Flammability Limit of Liquids
Definition - What does Flammability Limit of Liquids mean?
Flammability limits indicate the upper and lower parameters within which dispersed combustible material (fumes) mixed with air will burn. These limits vary depending on the combination of temperature and pressure, so these values are expressed as a volume percentage at a temperature of 77 F (25C) at atmospheric pressure. The intensity of combustion may vary from deflagration (burning) to explosion. These values are used to determine optimum conditions for combustion or to create conditions that prevent combustion.
Safeopedia explains Flammability Limit of Liquids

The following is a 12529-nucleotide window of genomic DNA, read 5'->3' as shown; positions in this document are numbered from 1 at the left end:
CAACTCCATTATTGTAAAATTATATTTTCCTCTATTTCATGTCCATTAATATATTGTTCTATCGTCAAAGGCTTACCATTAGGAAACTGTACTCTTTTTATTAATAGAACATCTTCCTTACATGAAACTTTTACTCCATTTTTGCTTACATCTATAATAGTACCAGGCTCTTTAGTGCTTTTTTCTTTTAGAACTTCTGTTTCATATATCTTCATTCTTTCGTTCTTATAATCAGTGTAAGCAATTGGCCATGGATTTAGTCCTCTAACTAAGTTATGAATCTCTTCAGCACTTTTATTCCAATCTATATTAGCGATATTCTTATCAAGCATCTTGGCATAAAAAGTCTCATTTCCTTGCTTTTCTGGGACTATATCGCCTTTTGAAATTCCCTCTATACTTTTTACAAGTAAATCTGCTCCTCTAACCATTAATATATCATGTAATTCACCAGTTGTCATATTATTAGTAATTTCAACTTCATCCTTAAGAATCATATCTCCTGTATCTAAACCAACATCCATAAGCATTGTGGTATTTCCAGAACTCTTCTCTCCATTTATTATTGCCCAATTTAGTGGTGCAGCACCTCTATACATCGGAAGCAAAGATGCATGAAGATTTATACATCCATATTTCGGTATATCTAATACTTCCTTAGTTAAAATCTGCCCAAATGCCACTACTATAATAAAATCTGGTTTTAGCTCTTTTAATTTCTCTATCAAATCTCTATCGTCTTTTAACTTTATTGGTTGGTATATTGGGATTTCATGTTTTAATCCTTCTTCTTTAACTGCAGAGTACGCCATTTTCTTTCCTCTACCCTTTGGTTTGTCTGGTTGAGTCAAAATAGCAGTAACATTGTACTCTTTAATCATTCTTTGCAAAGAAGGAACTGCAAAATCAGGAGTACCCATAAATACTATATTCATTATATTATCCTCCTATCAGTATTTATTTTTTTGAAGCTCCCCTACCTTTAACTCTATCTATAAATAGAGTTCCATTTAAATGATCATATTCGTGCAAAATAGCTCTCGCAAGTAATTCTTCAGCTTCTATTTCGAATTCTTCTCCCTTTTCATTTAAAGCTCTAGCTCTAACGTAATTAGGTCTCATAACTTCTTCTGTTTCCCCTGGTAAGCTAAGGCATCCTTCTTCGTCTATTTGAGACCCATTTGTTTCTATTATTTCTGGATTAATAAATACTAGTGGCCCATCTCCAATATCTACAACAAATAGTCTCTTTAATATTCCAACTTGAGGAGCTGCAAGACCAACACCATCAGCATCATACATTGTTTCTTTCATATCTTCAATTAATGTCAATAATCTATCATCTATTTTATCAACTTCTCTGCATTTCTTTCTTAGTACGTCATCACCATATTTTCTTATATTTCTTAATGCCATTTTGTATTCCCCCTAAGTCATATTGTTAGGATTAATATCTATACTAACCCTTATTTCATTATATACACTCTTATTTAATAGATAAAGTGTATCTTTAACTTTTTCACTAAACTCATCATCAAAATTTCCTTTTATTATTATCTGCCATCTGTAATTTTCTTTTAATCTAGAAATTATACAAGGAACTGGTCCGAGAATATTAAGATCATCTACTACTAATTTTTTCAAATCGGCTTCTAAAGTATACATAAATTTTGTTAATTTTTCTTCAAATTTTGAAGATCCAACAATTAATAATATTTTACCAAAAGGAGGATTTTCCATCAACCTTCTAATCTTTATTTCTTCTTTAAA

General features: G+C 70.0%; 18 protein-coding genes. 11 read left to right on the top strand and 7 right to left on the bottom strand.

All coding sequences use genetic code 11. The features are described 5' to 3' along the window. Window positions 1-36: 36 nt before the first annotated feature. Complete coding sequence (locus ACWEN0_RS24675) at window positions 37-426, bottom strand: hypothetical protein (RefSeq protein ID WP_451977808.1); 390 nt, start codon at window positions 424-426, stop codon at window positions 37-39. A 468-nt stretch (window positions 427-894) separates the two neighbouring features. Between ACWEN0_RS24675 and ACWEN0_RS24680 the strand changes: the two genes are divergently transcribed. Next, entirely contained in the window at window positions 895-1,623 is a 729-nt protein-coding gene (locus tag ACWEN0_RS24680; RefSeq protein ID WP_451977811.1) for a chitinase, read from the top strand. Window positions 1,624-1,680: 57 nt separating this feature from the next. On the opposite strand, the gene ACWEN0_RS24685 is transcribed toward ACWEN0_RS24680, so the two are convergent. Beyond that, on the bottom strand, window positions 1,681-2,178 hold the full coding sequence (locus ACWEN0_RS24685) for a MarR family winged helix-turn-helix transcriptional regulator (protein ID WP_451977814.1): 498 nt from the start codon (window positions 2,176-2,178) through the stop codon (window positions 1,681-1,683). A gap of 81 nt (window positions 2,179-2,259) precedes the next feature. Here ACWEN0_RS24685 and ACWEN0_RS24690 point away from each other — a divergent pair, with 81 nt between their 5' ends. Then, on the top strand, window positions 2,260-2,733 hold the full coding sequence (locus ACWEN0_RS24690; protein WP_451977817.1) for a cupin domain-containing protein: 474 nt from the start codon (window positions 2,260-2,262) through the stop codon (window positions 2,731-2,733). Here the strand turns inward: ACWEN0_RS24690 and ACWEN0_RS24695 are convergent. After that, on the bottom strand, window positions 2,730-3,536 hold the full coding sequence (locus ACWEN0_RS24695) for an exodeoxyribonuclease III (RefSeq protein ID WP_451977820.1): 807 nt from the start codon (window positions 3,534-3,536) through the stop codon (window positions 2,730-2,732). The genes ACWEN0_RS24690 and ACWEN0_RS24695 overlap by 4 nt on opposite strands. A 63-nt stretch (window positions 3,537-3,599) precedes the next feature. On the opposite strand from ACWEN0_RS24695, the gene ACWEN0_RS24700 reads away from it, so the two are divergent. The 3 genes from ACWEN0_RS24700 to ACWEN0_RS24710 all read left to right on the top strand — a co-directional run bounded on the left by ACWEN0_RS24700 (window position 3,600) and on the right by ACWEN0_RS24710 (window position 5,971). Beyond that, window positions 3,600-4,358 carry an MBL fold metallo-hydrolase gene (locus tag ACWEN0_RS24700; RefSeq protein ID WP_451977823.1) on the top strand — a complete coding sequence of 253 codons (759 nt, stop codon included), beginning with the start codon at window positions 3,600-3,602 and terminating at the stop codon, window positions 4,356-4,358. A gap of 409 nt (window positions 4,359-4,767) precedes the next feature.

Flammability limits of liquids can be expressed as a lower flammability or explosive limit (LFL or LEL) where the minimum mixture of dispersed combustible material can be ignited, and the upper flammability or explosive limit (UFL or LEL) in which the mixture becomes too saturated to be flammable. Flammable and combustible liquids present a fire hazard when vapor mixes with air. The liquid itself does not burn, but the mixture of vapors and air can result in very fast-burning, hot fires that often emit toxic smoke. As a result, flammable and combustible liquids should be handled, stored and used within predetermined safety parameters.